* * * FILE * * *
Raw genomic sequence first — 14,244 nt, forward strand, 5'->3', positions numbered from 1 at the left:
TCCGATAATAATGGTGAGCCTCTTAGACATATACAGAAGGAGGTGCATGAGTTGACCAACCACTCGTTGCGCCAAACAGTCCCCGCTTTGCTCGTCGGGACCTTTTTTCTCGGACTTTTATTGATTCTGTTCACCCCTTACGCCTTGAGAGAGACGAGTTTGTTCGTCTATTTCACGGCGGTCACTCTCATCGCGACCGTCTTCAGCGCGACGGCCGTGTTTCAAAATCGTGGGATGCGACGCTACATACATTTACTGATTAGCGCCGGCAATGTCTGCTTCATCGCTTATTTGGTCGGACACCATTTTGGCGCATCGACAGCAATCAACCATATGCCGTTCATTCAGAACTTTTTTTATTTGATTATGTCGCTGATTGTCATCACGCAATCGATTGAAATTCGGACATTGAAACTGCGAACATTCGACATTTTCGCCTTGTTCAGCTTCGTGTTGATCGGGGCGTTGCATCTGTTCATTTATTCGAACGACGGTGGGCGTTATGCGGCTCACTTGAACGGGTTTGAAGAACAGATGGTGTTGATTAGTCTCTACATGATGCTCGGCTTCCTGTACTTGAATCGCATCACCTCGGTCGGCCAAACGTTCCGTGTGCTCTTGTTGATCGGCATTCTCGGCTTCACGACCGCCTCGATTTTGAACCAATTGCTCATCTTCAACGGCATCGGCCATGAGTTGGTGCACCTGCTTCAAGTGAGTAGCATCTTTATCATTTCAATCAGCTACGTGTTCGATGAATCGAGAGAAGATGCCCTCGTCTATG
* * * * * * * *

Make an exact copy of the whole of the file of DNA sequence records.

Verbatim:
Raw genomic sequence first — 14,244 nt, forward strand, 5'->3', positions numbered from 1 at the left:
TCCGATAATAATGGTGAGCCTCTTAGACATATACAGAAGGAGGTGCATGAGTTGACCAACCACTCGTTGCGCCAAACAGTCCCCGCTTTGCTCGTCGGGACCTTTTTTCTCGGACTTTTATTGATTCTGTTCACCCCTTACGCCTTGAGAGAGACGAGTTTGTTCGTCTATTTCACGGCGGTCACTCTCATCGCGACCGTCTTCAGCGCGACGGCCGTGTTTCAAAATCGTGGGATGCGACGCTACATACATTTACTGATTAGCGCCGGCAATGTCTGCTTCATCGCTTATTTGGTCGGACACCATTTTGGCGCATCGACAGCAATCAACCATATGCCGTTCATTCAGAACTTTTTTTATTTGATTATGTCGCTGATTGTCATCACGCAATCGATTGAAATTCGGACATTGAAACTGCGAACATTCGACATTTTCGCCTTGTTCAGCTTCGTGTTGATCGGGGCGTTGCATCTGTTCATTTATTCGAACGACGGTGGGCGTTATGCGGCTCACTTGAACGGGTTTGAAGAACAGATGGTGTTGATTAGTCTCTACATGATGCTCGGCTTCCTGTACTTGAATCGCATCACCTCGGTCGGCCAAACGTTCCGTGTGCTCTTGTTGATCGGCATTCTCGGCTTCACGACCGCCTCGATTTTGAACCAATTGCTCATCTTCAACGGCATCGGCCATGAGTTGGTGCACCTGCTTCAAGTGAGTAGCATCTTTATCATTTCAATCAGCTACGTGTTCGATGAATCGAGAGAAGATGCCCTCGTCTATG